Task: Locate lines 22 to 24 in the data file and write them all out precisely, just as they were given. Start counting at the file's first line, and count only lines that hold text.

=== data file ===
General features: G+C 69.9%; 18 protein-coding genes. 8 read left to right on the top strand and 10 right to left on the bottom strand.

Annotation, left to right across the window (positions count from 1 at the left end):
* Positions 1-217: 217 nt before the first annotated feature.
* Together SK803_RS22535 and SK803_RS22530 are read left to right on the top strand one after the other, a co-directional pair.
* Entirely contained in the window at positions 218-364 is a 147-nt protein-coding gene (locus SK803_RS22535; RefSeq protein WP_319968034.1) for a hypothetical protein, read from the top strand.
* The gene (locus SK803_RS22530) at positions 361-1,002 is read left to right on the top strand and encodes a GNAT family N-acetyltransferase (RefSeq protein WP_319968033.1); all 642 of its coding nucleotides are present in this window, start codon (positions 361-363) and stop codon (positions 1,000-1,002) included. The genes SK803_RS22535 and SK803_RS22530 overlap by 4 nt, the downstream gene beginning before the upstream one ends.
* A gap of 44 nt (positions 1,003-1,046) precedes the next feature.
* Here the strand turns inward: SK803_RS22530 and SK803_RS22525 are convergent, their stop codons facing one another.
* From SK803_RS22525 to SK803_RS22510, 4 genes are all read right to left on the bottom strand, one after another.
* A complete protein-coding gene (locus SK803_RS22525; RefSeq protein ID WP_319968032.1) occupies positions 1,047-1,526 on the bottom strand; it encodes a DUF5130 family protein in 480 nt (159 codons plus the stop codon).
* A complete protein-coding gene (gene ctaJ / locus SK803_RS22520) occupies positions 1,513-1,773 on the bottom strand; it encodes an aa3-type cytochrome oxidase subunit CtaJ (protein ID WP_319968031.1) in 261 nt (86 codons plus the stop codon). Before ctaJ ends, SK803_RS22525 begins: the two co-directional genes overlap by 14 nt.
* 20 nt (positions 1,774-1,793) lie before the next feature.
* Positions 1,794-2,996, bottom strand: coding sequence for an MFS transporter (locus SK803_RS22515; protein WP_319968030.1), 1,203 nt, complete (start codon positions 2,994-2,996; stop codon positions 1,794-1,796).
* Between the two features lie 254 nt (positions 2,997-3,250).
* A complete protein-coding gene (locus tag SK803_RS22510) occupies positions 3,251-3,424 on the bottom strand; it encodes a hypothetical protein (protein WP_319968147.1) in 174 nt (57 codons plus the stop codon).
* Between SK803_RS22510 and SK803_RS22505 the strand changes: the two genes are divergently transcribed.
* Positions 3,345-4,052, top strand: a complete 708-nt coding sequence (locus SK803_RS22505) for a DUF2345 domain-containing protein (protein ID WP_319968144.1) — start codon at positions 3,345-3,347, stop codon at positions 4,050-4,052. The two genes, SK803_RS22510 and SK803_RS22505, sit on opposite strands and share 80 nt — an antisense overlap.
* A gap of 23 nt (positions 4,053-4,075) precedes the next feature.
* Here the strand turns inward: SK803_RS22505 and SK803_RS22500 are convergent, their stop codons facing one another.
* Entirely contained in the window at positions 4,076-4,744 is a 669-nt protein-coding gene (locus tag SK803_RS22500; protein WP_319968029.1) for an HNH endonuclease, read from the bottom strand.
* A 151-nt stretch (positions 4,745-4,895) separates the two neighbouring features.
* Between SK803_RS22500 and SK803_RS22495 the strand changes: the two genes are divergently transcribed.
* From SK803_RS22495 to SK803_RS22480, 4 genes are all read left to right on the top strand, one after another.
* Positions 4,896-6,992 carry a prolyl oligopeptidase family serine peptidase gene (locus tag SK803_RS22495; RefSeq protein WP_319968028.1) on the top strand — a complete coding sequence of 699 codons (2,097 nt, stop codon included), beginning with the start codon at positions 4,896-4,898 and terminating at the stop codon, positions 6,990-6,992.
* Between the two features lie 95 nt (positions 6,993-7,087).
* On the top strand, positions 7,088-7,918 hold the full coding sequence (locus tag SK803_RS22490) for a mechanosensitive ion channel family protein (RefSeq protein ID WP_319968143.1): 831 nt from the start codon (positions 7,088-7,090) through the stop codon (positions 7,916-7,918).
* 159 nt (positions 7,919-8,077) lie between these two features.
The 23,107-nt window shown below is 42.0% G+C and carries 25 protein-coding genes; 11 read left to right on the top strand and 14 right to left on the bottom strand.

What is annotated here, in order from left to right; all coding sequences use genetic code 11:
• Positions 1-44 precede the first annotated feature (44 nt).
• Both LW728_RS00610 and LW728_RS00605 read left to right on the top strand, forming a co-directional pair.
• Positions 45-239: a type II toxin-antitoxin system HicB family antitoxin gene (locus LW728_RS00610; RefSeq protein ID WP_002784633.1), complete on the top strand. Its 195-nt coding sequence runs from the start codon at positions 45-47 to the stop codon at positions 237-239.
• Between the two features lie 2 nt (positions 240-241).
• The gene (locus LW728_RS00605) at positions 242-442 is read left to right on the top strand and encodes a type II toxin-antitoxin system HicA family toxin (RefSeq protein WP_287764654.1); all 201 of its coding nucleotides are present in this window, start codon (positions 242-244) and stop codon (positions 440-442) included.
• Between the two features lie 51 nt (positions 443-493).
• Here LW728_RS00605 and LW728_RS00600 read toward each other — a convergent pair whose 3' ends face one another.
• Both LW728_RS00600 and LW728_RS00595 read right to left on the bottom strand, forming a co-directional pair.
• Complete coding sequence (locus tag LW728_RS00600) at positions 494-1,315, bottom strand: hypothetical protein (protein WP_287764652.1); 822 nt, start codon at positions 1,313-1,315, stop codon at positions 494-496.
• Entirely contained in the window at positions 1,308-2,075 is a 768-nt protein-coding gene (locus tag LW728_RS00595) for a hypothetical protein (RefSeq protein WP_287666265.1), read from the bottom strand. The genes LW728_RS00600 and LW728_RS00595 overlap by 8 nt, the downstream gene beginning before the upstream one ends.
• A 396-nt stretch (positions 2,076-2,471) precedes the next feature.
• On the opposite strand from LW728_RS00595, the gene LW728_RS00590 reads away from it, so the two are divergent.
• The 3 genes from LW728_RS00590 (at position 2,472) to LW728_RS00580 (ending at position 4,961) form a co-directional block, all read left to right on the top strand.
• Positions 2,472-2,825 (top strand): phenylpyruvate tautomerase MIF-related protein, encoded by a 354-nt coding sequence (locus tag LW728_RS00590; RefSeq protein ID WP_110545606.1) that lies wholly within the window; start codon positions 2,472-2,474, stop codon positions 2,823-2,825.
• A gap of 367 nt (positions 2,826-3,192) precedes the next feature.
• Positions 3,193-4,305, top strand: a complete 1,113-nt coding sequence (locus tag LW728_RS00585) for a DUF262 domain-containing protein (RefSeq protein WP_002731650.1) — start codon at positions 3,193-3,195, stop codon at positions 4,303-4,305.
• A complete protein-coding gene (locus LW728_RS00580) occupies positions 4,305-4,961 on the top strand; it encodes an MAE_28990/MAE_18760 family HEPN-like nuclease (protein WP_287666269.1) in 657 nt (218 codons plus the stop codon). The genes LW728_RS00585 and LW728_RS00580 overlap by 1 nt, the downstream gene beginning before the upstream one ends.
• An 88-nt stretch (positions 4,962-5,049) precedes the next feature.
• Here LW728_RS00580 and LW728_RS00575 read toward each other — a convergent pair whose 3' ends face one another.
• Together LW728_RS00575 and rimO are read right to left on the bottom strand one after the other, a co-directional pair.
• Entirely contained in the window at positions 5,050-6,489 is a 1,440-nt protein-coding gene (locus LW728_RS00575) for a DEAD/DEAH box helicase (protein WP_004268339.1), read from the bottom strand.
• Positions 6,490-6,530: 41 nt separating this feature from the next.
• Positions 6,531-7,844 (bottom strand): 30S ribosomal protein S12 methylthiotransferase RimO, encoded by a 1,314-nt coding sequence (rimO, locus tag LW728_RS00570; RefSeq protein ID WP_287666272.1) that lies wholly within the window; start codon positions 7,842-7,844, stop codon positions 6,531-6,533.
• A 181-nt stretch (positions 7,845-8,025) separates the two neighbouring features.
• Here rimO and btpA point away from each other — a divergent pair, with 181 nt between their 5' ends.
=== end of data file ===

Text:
* Between SK803_RS22500 and SK803_RS22495 the strand changes: the two genes are divergently transcribed.
* From SK803_RS22495 to SK803_RS22480, 4 genes are all read left to right on the top strand, one after another.
* Positions 4,896-6,992 carry a prolyl oligopeptidase family serine peptidase gene (locus tag SK803_RS22495; RefSeq protein WP_319968028.1) on the top strand — a complete coding sequence of 699 codons (2,097 nt, stop codon included), beginning with the start codon at positions 4,896-4,898 and terminating at the stop codon, positions 6,990-6,992.